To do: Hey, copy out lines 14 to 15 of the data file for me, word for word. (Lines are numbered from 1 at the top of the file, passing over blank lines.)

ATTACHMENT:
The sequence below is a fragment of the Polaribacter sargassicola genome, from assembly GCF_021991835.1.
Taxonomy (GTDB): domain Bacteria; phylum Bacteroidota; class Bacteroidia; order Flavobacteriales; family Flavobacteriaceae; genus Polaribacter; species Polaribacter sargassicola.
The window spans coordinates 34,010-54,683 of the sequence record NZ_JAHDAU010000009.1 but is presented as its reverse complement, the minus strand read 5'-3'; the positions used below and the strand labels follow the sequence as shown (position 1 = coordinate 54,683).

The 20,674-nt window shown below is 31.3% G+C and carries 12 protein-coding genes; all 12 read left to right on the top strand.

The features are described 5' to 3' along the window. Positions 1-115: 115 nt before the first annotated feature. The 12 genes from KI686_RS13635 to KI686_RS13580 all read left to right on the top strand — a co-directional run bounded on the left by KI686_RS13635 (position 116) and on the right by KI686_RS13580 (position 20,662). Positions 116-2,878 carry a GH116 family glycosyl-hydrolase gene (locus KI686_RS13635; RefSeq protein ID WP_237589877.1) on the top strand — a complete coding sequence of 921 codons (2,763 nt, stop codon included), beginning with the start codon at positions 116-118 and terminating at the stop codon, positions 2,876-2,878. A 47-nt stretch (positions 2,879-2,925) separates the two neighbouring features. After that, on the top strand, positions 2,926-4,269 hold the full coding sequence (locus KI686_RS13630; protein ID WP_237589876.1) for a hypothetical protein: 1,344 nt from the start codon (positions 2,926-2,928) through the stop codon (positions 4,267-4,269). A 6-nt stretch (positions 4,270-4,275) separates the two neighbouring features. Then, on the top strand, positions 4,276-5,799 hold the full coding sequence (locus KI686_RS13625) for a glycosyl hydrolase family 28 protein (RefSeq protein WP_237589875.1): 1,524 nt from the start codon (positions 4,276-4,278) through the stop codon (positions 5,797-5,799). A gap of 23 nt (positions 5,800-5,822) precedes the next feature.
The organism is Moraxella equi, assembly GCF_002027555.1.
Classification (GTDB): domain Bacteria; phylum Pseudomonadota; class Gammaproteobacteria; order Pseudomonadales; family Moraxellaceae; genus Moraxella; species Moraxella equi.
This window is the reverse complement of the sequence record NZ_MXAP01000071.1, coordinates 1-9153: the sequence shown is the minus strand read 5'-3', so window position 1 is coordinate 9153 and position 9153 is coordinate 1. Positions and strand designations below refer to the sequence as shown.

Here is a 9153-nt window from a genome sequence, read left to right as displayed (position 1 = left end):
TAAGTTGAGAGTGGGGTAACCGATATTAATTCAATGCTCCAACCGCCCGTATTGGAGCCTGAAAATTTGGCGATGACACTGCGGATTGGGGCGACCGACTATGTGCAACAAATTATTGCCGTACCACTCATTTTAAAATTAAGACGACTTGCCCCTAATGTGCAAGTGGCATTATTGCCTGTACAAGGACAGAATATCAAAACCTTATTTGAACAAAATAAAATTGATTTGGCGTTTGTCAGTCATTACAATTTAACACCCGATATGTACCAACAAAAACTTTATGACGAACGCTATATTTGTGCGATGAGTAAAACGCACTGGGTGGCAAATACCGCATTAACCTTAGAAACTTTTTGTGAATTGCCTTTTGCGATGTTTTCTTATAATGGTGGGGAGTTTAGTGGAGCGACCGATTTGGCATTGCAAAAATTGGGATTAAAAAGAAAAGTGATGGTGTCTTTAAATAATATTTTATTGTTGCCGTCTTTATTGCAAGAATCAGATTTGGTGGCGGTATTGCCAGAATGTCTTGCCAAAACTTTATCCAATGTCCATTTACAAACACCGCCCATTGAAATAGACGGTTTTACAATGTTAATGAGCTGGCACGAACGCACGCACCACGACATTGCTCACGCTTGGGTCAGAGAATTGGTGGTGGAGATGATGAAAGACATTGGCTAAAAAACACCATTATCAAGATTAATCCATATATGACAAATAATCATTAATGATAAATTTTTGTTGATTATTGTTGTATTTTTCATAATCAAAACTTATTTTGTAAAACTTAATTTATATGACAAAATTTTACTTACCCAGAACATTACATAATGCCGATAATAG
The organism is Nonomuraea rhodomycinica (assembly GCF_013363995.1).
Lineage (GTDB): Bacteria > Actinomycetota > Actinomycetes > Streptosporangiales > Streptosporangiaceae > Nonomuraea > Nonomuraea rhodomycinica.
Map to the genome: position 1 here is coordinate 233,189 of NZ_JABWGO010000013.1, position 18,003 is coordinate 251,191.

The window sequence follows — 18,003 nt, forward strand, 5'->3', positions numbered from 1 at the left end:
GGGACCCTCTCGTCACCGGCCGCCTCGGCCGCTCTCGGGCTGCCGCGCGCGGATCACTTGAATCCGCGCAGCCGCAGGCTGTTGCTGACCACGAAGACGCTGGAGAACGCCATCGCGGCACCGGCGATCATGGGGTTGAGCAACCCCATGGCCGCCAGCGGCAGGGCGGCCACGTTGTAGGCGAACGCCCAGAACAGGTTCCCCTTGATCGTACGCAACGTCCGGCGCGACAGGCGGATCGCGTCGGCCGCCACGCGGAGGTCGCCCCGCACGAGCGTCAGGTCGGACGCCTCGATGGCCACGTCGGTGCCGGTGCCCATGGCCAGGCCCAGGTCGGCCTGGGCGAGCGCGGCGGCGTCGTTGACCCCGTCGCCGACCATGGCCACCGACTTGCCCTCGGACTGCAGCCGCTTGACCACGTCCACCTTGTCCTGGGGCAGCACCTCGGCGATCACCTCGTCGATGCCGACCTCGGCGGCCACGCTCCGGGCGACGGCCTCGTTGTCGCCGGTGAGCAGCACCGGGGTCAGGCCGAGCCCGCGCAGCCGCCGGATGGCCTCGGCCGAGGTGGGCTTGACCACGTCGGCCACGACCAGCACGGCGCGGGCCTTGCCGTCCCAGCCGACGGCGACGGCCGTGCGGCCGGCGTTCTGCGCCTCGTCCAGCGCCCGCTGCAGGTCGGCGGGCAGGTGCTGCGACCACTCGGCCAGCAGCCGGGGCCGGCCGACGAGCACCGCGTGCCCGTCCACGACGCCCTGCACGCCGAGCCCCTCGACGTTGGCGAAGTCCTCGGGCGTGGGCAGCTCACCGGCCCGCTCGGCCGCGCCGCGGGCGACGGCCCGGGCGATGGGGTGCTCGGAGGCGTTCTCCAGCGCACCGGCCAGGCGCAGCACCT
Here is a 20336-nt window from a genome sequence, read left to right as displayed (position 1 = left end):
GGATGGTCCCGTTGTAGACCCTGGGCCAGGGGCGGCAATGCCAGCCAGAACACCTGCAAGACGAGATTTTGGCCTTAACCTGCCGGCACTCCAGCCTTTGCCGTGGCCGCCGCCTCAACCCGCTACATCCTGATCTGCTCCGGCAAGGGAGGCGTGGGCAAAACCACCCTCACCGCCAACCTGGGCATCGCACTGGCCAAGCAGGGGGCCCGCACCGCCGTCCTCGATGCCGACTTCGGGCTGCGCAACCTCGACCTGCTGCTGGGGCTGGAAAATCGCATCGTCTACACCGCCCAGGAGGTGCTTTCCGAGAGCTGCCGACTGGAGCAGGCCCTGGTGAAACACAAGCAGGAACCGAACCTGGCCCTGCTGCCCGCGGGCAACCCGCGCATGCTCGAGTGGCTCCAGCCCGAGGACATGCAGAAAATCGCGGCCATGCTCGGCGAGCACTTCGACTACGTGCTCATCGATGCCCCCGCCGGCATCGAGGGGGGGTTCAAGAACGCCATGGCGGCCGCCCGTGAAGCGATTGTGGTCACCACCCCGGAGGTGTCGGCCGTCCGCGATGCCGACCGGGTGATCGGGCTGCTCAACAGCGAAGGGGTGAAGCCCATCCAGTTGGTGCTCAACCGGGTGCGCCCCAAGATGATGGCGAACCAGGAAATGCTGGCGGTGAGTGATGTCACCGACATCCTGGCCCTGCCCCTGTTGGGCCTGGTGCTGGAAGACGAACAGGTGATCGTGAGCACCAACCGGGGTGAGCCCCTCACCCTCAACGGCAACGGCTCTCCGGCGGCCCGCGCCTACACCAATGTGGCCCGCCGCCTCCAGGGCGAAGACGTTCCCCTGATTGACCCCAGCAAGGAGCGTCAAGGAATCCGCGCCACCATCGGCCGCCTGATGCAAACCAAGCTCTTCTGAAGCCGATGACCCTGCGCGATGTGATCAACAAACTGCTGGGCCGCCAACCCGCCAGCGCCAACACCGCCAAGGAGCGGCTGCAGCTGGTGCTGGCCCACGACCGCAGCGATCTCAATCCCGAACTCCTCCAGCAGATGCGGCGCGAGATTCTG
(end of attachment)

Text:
The window sequence follows — 18,003 nt, forward strand, 5'->3', positions numbered from 1 at the left end:
GGGACCCTCTCGTCACCGGCCGCCTCGGCCGCTCTCGGGCTGCCGCGCGCGGATCACTTGAATCCGCGCAGCCGCAGGCTGTTGCTGACCACGAAGACGCTGGAGAACGCCATCGCGGCACCGGCGATCATGGGGTTGAGCAACCCCATGGCCGCCAGCGGCAGGGCGGCCACGTTGTAGGCGAACGCCCAGAACAGGTTCCCCTTGATCGTACGCAACGTCCGGCGCGACAGGCGGATCGCGTCGGCCGCCACGCGGAGGTCGCCCCGCACGAGCGTCAGGTCGGACGCCTCGATGGCCACGTCGGTGCCGGTGCCCATGGCCAGGCCCAGGTCGGCCTGGGCGAGCGCGGCGGCGTCGTTGACCCCGTCGCCGACCATGGCCACCGACTTGCCCTCGGACTGCAGCCGCTTGACCACGTCCACCTTGTCCTGGGGCAGCACCTCGGCGATCACCTCGTCGATGCCGACCTCGGCGGCCACGCTCCGGGCGACGGCCTCGTTGTCGCCGGTGAGCAGCACCGGGGTCAGGCCGAGCCCGCGCAGCCGCCGGATGGCCTCGGCCGAGGTGGGCTTGACCACGTCGGCCACGACCAGCACGGCGCGGGCCTTGCCGTCCCAGCCGACGGCGACGGCCGTGCGGCCGGCGTTCTGCGCCTCGTCCAGCGCCCGCTGCAGGTCGGCGGGCAGGTGCTGCGACCACTCGGCCAGCAGCCGGGGCCGGCCGACGAGCACCGCGTGCCCGTCCACGACGCCCTGCACGCCGAGCCCCTCGACGTTGGCGAAGTCCTCGGGCGTGGGCAGCTCACCGGCCCGCTCGGCCGCGCCGCGGGCGACGGCCCGGGCGATGGGGTGCTCGGAGGCGTTCTCCAGCGCACCGGCCAGGCGCAGCACCT